Pediatric Sensory Processing Disorder (SPD)

The compassionate teams at Children's Health℠ use evidence-based care to diagnose and treat sensory processing disorder (SPD).

We know that each child with SPD has different strengths and weaknesses; that’s why we provide a personalized treatment plan based on their specific needs. We will work with you and your child to support their development, improve their behavior and help their growing brains make sense of the world around them.

What is Pediatric Sensory Processing Disorder?

Pediatric Sensory Processing Disorder (SPD) makes it hard for children to process the information they receive through their senses. While your child's brain looks typical in images, SPD disrupts how information flows through their brain. This can disrupt your child’s daily life. For instance, they may feel that clothes are too scratchy so getting dressed is difficult or they may find that light is too bright, so it’s hard to concentrate at school. They might also find that food tastes too intense.

What are the different types of Pediatric Sensory Processing Disorder?

There are three types of SPD that may affect the way your child responds to sights, sounds, smells, tastes, textures and movements.

Sensory modulation disorder

Children with sensory modulation disorder may react too strongly to information from their senses or may not react strongly enough. For example, they might find typical lighting too bright or not notice a strong burning smell. They also might not feel pain the same way other children do.

Sensory-based motor disorder

Children with sensory-based motor disorders have trouble with balance and coordination. These disorders happen when the brain has trouble processing where they are in their environment, sensations on their feet or other issues.

Sensory discrimination disorder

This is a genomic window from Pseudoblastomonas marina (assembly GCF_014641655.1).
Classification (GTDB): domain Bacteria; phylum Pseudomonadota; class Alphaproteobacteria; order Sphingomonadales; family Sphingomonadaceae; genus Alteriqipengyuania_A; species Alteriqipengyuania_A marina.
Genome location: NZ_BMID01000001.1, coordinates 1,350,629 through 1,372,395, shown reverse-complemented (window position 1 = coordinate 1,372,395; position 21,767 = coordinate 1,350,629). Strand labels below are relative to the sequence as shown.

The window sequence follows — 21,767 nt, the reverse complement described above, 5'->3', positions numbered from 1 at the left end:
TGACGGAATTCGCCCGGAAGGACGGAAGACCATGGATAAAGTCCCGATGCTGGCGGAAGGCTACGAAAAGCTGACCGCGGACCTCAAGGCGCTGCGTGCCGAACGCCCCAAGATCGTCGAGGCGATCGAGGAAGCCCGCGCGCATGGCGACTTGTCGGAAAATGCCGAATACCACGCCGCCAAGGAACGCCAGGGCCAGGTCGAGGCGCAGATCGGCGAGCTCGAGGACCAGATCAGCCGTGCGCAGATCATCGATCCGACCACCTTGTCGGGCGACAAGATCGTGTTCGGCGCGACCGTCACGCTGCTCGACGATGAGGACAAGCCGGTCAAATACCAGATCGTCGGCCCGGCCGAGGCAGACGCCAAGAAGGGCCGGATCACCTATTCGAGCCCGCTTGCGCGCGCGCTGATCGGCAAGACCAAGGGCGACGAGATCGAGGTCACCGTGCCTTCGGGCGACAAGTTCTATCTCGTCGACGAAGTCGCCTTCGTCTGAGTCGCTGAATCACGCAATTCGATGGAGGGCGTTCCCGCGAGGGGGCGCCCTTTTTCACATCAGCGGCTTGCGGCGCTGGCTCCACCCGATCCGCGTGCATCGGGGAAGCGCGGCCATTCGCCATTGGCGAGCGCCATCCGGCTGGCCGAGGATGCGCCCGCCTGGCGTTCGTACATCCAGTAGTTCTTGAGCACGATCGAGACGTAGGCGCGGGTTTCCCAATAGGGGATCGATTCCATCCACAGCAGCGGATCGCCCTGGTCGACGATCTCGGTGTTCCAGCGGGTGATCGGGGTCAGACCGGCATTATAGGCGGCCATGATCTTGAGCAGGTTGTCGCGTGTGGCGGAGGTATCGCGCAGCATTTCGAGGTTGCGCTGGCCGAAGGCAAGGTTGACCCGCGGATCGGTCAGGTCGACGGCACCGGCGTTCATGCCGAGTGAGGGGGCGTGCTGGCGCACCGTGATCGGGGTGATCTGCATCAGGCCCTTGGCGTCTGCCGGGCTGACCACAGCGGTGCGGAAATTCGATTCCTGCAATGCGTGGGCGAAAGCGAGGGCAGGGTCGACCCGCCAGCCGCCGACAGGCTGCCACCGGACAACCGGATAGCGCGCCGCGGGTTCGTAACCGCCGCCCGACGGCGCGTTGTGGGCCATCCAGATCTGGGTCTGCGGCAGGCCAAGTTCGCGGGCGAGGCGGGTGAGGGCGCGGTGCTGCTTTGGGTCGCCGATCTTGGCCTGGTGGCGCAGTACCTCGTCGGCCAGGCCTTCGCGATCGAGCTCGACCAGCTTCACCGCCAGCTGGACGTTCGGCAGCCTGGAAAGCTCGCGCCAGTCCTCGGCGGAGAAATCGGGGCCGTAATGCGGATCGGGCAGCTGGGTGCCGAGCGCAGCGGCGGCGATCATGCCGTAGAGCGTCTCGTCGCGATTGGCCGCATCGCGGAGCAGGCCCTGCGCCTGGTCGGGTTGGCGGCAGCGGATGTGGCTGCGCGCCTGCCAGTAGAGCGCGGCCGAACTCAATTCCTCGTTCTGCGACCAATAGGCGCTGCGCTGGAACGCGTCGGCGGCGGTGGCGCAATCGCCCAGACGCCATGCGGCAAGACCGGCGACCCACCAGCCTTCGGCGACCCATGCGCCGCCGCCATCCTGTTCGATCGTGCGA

Children with sensory discrimination disorder have trouble telling one sight or sound from another. For instance, they may not be able to tell the difference between different faces or voices. They also may not hear the differences between an “a” or an “e” sound or may not be able to feel the difference between a nickel and a quarter.

What are the signs and symptoms of Pediatric Sensory Processing Disorder?

Each type of SPD can cause changes in how your child behaves and develops.

Children with sensory modulation disorder who overreact to their senses might have symptoms like:

  • Disliking new tastes or smells
  • Refusing to eat certain foods or textures
  • Feeling stressed by crowded environments
  • Disliking bright lights or sunlight
  • Disliking being touched by others

Children with sensory modulation disorder who underreact to their senses might have symptoms like:

  • Not noticing a mess on their face or hands
  • Being unable to sit still without moving
  • Repeatedly moving their head back and forth
  • Enjoying looking at moving objects
  • Enjoying the taste of non-food items
  • Not responding to loud noises or sounds
  • Constantly humming or singing to themselves

Children with sensory-based motor disorder are often clumsy or have trouble completing tasks like feeding themselves or getting dressed.